Dream Life

…odd though it might be

I’ve been getting weird lucid dreams lately. Really weird.

Take, for example, last night. I dreamed that my mother – gone for a number of years now – was lying on her bed in our old house, looking quite youthful. I’d say she appeared to be in her 40s. She propped up her head on a bent hand and elbow and looked me square in the eye. “I’ve met someone,” she said rather airily. “He’s quite different.”

In the dream, it occurred to me I still had a father, with whom Mom was still married. Yet, he was nowhere to be found. Mom gazed over and said, “Now, here he is.” And in comes some guy who looked nothing like my father, wearing a plain polo shirt with these pants that had rectangles of cartoonish pictures all over them. He stood about average height, brown hair and eyes, with a thick brown mustache. He gave me a long gaze but not an unfriendly one. Rather, he seemed a bit surprised I was there. Mom smiled and this stranger gave my mother a kiss on the lips. I felt rather uncomfortable, like I was intruding. Then I felt like I should be accepting. I still didn’t know where my father was, or what happened to him. I asked Mom where she met this interloper. She said she saw him by a neighbor’s porch…

…and then I woke up.

Which was annoying, because I wanted to know how this whole thing turned out. I felt angry with my mother, who obviously was betraying my father. Of course that’s ridiculous. Both have exited this astral plane and are off doing whatever one does there. Still, it left me feeling weird.

I often dream about getting on a train, destination variable. As I search for a seat, they’re all squished up, broken or taken. The train never stops where it’s supposed to. The stairs leading down to it often wind up ending at the wrong track. Or if it turns out to be the right train headed in the right direction, I still wind up getting lost.

Oh, and there’s the elevator dreams. As they ascend they become unstable, shaking and rattling to the point of queasiness. Somehow I get off in one piece, in a place that’s either incredibly familiar or frightfully foreign. I get on in an office building and exit in the middle of London.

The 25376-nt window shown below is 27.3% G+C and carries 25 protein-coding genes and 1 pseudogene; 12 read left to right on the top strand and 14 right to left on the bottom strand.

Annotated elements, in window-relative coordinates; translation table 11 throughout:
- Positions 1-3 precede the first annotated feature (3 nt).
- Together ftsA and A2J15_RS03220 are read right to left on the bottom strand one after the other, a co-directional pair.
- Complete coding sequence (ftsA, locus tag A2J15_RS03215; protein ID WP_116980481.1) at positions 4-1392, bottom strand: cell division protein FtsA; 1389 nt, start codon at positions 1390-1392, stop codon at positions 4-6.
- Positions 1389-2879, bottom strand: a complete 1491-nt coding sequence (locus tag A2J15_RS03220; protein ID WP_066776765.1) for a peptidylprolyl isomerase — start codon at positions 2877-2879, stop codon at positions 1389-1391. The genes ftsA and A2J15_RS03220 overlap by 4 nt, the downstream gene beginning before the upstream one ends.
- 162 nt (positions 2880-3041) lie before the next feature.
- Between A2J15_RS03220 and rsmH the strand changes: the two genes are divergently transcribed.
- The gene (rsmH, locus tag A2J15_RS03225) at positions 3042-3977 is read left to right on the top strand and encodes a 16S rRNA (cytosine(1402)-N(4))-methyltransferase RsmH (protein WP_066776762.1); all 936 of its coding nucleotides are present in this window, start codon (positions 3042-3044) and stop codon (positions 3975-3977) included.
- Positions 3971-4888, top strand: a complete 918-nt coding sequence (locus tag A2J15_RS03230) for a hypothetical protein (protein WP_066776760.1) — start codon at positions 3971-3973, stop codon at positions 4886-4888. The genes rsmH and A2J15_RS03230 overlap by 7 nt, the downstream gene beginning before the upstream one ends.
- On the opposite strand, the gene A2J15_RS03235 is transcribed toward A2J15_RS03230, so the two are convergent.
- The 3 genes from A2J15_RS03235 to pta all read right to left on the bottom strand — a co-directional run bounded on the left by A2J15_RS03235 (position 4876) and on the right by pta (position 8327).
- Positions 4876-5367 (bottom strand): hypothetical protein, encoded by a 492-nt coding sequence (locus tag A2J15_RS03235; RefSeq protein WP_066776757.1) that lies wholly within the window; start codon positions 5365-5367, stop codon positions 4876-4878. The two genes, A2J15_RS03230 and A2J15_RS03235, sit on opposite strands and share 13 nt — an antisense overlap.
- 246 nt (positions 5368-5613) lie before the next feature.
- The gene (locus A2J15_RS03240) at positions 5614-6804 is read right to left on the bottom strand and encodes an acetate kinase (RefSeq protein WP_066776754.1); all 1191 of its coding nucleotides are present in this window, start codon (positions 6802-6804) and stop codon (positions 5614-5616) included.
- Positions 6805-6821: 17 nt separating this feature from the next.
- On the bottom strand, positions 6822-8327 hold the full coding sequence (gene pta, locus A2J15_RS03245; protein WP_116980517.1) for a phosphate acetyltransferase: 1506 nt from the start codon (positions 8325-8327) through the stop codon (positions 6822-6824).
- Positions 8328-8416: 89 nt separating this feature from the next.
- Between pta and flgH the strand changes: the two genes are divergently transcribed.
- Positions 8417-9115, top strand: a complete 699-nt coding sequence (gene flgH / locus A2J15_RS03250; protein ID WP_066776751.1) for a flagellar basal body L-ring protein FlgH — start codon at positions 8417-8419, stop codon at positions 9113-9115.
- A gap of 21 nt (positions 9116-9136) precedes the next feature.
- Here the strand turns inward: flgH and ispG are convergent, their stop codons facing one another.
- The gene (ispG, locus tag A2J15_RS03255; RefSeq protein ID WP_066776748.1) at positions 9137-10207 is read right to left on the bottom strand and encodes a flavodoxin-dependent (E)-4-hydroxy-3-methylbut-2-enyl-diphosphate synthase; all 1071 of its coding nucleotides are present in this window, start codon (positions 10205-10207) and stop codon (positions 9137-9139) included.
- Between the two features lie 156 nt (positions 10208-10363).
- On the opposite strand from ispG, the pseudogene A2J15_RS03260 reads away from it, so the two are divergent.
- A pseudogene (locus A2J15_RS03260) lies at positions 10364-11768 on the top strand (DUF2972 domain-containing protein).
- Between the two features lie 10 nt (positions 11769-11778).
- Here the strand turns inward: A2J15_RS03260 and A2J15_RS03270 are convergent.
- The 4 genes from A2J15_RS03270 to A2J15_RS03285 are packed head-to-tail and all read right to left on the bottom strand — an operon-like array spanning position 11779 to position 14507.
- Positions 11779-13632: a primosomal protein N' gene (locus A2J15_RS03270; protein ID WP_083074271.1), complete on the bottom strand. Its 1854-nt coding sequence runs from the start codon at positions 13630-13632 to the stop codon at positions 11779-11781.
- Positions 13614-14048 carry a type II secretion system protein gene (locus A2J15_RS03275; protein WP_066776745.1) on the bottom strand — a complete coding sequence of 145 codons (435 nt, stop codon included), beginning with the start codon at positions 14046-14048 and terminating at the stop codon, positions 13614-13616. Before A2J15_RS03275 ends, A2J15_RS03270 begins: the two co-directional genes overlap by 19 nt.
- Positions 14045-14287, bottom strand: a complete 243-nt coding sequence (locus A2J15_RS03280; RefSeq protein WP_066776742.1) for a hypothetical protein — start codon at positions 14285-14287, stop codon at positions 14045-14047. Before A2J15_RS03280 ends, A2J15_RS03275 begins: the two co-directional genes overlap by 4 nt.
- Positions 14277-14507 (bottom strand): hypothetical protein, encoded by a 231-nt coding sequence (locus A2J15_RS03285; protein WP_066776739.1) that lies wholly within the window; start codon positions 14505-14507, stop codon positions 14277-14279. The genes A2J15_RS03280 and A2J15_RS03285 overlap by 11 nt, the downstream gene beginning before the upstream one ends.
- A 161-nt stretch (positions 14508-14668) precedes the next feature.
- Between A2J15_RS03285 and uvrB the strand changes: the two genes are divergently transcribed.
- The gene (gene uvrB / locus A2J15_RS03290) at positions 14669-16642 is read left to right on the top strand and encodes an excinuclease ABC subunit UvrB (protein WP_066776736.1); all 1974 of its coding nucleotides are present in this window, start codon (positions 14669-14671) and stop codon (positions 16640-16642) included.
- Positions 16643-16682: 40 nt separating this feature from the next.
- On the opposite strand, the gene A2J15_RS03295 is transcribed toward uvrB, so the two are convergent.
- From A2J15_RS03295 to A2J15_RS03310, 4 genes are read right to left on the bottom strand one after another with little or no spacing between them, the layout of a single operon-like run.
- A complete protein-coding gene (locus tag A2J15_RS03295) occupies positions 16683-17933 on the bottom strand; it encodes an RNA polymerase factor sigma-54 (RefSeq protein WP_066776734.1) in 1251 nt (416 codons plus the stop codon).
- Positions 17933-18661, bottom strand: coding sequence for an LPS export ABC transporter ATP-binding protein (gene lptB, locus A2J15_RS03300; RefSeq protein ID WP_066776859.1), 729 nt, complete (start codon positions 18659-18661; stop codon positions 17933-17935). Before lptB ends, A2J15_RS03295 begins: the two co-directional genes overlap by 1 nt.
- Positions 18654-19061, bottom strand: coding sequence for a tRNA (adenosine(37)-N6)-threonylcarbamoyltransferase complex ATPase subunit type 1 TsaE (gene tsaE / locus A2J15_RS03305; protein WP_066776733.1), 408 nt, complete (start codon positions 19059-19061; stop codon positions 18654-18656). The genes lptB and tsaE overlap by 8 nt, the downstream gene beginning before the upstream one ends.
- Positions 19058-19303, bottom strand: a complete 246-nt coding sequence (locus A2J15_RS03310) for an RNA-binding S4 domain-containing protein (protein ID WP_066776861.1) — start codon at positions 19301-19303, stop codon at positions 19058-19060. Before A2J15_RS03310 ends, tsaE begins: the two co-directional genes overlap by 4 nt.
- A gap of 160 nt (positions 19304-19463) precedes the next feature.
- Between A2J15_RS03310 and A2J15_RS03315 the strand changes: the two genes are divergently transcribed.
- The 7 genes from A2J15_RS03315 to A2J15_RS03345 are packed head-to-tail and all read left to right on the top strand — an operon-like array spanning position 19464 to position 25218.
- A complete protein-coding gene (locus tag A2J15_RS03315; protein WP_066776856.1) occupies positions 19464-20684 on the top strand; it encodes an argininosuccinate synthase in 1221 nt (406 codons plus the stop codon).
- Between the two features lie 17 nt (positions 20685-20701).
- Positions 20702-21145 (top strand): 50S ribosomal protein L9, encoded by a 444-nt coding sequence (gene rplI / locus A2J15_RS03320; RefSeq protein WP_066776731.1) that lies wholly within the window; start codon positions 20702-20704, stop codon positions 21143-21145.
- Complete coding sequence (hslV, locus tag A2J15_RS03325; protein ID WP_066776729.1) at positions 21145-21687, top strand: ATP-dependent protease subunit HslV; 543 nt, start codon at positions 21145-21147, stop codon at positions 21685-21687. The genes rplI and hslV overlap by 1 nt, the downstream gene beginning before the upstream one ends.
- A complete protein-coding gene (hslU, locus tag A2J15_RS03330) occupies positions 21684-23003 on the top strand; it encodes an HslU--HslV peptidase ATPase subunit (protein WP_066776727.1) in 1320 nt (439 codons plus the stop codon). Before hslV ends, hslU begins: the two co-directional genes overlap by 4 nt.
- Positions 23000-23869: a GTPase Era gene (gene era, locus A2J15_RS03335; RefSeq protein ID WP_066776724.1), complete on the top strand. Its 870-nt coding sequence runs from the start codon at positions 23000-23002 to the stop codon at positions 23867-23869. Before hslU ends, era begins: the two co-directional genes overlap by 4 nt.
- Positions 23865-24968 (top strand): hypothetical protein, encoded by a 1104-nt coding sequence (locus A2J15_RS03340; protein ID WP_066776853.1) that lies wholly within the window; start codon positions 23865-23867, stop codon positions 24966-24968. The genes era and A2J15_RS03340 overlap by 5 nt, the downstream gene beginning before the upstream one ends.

Planes, too, have a similar effect. I’ve dreamt about many an emergency landing but landed safely. The pilot assures us we’re going to be okay, even though he’s taken off and landed a thousand times. Or we wind up in some strange place, like in the middle of a city. The plane crashed, we’re all fine, then we go shopping.

One dream I constantly revisit is The House. I’ve been in it many a time. The bottom floor is a typical Victorian-style house with a nice yard surrounding it. Then as I wander deeper inside, it seems endless with rooms. With each step on the stairway, the house gets shabbier and shakier. The attic’s thin wooden floors appear fragile, dangerous. It doesn’t stop me from walking across them, though my heart races. No one’s chasing me. I’m almost always alone.

A riff off of the house dream is The Shore House. I grew up at the Jersey Shore, so it’s my former house in this series of dreams. I’ll step outside and head to the beach. Its white sands and warm water appears inviting. I’ll swim in it for awhile, until the undertow makes it almost impossible. The tide comes in. Waves grow exponentially in size and strength, curling in anger, ultimately engulfing the shore. Our house is defenseless; the waves crash right though the windows in this dreamscape. Since our house was a block and a half away from the beach, it spells the end of its abilities to protect us.

[In real life, Sandy nearly did take away our house. It destroyed my brother’s. And if you went up to the beach after Sandy had her way with things, you’d see the ocean reclaimed a few of those properties. Blank stilts stood naked in the ground, the former house destroyed by the angry sea.]

As you can see, all of these dreams have a common theme – uncertainty. I just can’t depend on what I know to be true, because nothing is. Whatever I’ve believed in turns out to be false. Whatever I’ve seen as truth turns out to be veiled in shadow. Digging harder to figure things out only makes it worse. Then I wake up as the dream retreats, leaving me befuddled, wondering what my subconscious is trying to do to me.

Then again, I do experience wistful dreams. These, I never want to end.

I’m with my parents again, enjoying their company. Maybe my aunt and uncle will show up, too. Even my grandpa. Everything lies ahead, there’s no limits to anything. Dad no longer has Alzheimer’s. Mom’s thyroid issues are gone. She sings, Dad smiles. I’m their little girl again, we’re at home, making dinner, sitting around, folding clothes. I feel their love surrounding me, warming me, assuring me it’ll all be okay, don’t worry.

These dreams are so ordinary, so simple…like a videotape parade of memories. These dreams bring tears, but happiness too. For those few moments, we’re together. We’re a family again. They never left; they’ve just went into another place. I’d like to believe it’s really them, gazing down from the heavens, reminding me there’s still looking out for me.

But if nothing else, my parents and departed family will live on not only in my dreams, but in my heart.

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